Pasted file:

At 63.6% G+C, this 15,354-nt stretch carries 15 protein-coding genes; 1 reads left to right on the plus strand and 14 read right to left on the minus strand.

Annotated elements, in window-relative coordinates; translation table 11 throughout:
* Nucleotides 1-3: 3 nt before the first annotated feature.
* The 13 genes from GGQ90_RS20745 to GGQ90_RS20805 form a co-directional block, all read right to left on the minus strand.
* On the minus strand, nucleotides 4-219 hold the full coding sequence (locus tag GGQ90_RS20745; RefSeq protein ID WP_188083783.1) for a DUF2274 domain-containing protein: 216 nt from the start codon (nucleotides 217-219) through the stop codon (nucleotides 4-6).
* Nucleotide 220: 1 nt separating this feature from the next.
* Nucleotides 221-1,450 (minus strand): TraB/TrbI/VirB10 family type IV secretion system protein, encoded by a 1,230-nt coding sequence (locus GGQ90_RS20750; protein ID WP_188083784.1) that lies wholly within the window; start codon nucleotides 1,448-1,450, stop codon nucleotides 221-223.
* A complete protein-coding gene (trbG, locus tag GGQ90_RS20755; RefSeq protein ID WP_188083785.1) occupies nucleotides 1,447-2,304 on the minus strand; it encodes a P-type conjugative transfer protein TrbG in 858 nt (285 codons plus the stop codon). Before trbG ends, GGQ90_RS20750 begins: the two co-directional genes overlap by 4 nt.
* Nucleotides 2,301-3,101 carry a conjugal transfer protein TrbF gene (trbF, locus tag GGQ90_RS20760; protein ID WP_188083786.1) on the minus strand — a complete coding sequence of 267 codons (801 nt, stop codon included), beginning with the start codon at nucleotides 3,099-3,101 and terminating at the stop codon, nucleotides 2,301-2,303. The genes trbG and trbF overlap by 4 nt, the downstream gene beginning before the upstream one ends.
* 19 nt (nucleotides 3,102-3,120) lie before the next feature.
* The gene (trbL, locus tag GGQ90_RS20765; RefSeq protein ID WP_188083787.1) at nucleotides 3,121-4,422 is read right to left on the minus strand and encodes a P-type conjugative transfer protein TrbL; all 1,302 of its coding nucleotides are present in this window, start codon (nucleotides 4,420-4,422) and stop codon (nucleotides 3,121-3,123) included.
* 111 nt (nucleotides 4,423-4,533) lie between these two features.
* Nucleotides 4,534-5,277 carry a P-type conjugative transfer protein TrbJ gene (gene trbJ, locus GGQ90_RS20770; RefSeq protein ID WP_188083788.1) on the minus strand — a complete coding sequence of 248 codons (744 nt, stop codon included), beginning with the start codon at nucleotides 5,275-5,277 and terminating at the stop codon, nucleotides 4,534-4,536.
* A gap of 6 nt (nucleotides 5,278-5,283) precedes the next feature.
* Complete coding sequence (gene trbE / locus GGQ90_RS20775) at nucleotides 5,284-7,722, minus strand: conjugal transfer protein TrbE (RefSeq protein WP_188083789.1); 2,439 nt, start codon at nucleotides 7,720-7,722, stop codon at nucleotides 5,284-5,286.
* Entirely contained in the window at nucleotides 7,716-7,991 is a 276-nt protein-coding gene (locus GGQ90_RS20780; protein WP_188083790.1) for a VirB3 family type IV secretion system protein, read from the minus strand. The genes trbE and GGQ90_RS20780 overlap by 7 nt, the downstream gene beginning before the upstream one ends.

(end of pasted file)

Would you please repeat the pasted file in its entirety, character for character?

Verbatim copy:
At 63.6% G+C, this 15,354-nt stretch carries 15 protein-coding genes; 1 reads left to right on the plus strand and 14 read right to left on the minus strand.

Annotated elements, in window-relative coordinates; translation table 11 throughout:
* Nucleotides 1-3: 3 nt before the first annotated feature.
* The 13 genes from GGQ90_RS20745 to GGQ90_RS20805 form a co-directional block, all read right to left on the minus strand.
* On the minus strand, nucleotides 4-219 hold the full coding sequence (locus tag GGQ90_RS20745; RefSeq protein ID WP_188083783.1) for a DUF2274 domain-containing protein: 216 nt from the start codon (nucleotides 217-219) through the stop codon (nucleotides 4-6).
* Nucleotide 220: 1 nt separating this feature from the next.
* Nucleotides 221-1,450 (minus strand): TraB/TrbI/VirB10 family type IV secretion system protein, encoded by a 1,230-nt coding sequence (locus GGQ90_RS20750; protein ID WP_188083784.1) that lies wholly within the window; start codon nucleotides 1,448-1,450, stop codon nucleotides 221-223.
* A complete protein-coding gene (trbG, locus tag GGQ90_RS20755; RefSeq protein ID WP_188083785.1) occupies nucleotides 1,447-2,304 on the minus strand; it encodes a P-type conjugative transfer protein TrbG in 858 nt (285 codons plus the stop codon). Before trbG ends, GGQ90_RS20750 begins: the two co-directional genes overlap by 4 nt.
* Nucleotides 2,301-3,101 carry a conjugal transfer protein TrbF gene (trbF, locus tag GGQ90_RS20760; protein ID WP_188083786.1) on the minus strand — a complete coding sequence of 267 codons (801 nt, stop codon included), beginning with the start codon at nucleotides 3,099-3,101 and terminating at the stop codon, nucleotides 2,301-2,303. The genes trbG and trbF overlap by 4 nt, the downstream gene beginning before the upstream one ends.
* 19 nt (nucleotides 3,102-3,120) lie before the next feature.
* The gene (trbL, locus tag GGQ90_RS20765; RefSeq protein ID WP_188083787.1) at nucleotides 3,121-4,422 is read right to left on the minus strand and encodes a P-type conjugative transfer protein TrbL; all 1,302 of its coding nucleotides are present in this window, start codon (nucleotides 4,420-4,422) and stop codon (nucleotides 3,121-3,123) included.
* 111 nt (nucleotides 4,423-4,533) lie between these two features.
* Nucleotides 4,534-5,277 carry a P-type conjugative transfer protein TrbJ gene (gene trbJ, locus GGQ90_RS20770; RefSeq protein ID WP_188083788.1) on the minus strand — a complete coding sequence of 248 codons (744 nt, stop codon included), beginning with the start codon at nucleotides 5,275-5,277 and terminating at the stop codon, nucleotides 4,534-4,536.
* A gap of 6 nt (nucleotides 5,278-5,283) precedes the next feature.
* Complete coding sequence (gene trbE / locus GGQ90_RS20775) at nucleotides 5,284-7,722, minus strand: conjugal transfer protein TrbE (RefSeq protein WP_188083789.1); 2,439 nt, start codon at nucleotides 7,720-7,722, stop codon at nucleotides 5,284-5,286.
* Entirely contained in the window at nucleotides 7,716-7,991 is a 276-nt protein-coding gene (locus GGQ90_RS20780; protein WP_188083790.1) for a VirB3 family type IV secretion system protein, read from the minus strand. The genes trbE and GGQ90_RS20780 overlap by 7 nt, the downstream gene beginning before the upstream one ends.